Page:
see Ajeeb (1868-1926)

go to link Ajeeb the Wonderful (1885. Public Domain. Harvard Theatre Collection)

follow link Alternative last name spellings: – Alternative first name spellings: – Alias: Ajeeb the wonderfull

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get link Description: Ajeeb was a chess automaton created by Charles Hooper first introduced by the Royal Polytechnic Institute in 1868. It’s a piece of mechanical technology that was presented as fully automatic, but really contained a human player inside it. He competed against many known opponents, such as Harry Houdini or Theodore Roosevelt among others. Among the players who made it work from the inside, Harry Nelson Pillsbury and Albert Beauregard Hodges stand out. After several spectacular demonstrations in Coney Island, New York, and touring offering chess and checkers shows around Europe and America, Ajeeb was destroyed in a fire in 1929 in Coney Island.
source url Sex: – Occupation: Chess and draughts machine.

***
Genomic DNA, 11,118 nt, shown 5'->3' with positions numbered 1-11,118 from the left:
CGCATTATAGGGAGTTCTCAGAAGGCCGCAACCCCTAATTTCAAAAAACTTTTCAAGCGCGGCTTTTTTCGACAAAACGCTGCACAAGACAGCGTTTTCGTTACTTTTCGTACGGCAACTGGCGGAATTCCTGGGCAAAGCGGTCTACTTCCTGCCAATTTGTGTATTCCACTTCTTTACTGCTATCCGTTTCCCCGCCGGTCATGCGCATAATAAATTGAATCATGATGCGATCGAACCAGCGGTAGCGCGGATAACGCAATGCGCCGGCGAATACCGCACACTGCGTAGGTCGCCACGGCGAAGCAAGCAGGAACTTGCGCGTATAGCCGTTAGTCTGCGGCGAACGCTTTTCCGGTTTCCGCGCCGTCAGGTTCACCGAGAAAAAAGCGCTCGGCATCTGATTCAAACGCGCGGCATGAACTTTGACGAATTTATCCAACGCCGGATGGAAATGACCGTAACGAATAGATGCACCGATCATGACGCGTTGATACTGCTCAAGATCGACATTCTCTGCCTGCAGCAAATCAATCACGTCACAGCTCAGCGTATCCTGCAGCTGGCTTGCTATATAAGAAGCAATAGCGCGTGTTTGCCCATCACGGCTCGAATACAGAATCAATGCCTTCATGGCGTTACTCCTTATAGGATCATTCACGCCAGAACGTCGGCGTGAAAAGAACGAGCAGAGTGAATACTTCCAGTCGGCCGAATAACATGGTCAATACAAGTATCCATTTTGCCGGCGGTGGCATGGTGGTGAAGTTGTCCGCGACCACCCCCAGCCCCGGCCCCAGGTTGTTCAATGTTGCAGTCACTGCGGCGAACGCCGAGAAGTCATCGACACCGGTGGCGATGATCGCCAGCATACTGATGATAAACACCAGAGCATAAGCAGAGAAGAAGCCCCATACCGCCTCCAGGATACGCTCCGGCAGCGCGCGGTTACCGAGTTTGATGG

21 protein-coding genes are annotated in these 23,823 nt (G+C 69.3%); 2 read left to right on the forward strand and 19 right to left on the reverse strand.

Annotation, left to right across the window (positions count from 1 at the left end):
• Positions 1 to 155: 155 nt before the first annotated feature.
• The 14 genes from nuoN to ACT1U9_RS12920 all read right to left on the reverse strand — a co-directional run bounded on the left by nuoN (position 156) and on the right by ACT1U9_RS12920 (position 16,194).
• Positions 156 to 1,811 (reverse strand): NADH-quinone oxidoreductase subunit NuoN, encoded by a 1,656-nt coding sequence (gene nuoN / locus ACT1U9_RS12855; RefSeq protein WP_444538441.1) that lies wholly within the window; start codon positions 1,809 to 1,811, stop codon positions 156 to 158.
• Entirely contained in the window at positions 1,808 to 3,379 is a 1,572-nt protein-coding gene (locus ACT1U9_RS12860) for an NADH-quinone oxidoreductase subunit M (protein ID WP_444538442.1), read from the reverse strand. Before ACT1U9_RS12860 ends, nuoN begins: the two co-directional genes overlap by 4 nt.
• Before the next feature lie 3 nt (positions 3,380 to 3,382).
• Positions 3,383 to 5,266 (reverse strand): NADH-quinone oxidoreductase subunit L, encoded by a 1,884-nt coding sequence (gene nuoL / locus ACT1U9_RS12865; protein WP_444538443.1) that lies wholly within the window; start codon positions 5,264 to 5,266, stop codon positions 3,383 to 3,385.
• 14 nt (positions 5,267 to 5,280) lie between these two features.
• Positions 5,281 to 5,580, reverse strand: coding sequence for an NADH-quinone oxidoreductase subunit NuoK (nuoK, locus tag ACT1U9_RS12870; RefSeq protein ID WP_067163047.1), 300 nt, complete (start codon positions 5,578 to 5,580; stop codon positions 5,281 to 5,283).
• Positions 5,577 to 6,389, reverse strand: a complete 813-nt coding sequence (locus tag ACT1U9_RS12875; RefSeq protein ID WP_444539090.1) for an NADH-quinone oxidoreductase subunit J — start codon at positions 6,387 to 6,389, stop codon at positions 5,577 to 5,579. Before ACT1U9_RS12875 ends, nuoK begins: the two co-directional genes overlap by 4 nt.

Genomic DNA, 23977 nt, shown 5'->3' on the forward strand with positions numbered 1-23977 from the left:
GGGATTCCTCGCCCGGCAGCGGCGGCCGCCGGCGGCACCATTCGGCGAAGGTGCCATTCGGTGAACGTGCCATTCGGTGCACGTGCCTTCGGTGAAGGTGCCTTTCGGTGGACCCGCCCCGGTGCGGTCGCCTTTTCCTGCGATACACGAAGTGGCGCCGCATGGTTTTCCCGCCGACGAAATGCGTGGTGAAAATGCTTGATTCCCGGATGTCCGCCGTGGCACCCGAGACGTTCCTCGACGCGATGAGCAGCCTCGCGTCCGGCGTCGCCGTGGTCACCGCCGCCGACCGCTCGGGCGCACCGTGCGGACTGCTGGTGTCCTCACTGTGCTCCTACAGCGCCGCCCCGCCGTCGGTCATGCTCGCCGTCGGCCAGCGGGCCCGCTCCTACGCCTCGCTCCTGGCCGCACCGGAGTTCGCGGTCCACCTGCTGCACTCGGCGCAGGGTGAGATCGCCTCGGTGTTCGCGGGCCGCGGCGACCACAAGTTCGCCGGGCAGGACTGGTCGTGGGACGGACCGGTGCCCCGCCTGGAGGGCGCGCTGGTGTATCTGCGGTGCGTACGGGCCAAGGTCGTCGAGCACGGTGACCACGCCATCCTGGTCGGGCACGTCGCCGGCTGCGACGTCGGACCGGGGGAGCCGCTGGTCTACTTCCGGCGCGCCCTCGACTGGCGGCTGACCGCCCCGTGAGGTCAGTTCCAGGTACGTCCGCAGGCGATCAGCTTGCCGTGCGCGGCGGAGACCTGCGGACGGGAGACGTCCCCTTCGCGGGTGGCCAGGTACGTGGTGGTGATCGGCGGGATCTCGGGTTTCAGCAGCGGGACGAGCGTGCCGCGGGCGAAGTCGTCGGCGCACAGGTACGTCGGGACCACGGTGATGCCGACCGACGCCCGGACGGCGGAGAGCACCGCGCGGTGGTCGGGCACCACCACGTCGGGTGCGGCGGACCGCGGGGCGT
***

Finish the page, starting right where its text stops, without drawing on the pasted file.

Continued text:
follow Place of Birth / Death: London, United Kingdom / Coney Island, New York, United States. go Country Tags: United Kingdom. Centuries: XIX-XX Order 3Mg Xanax Online Title: – World Champion: – go here School: –
get link Styles: – go to link Chess Olympiads: –

click IN MUSICHESS Articles: Tournaments: Ranking:
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follow site External links Bibliography

  • Averbakh, Yuri. (2012). A history of chess. From Chaturanga to the present day. Milford, USA: Russel enterprises Inc.
  • Eales, Richard. (2002). Chess: The history of a game. Glasgow, Scotland: Hardinge Simpole Publishing.
  • Elo, Arpad E. (2008). The rating of chess players, Past and Present. New York: Ishi Press.
  • Hooper, David. Whyld, Kenneth. (1992). The Oxford companion to chess. Oxford: Oxford University Press
  • Murray, H. J. R. (1913). A history of chess. New York: Oxford University Press.
  • Robert Löhr; Anthea Bell (2007). The chess machine. Penguin Group USA.
  • Stephen Patrick Rice (2004). Minding the Machine: Languages of Class in Early Industrial America. University of California Press. 
  • Sunnucks, Anne (1976). The Encyclopaedia of Chess. London: Hale.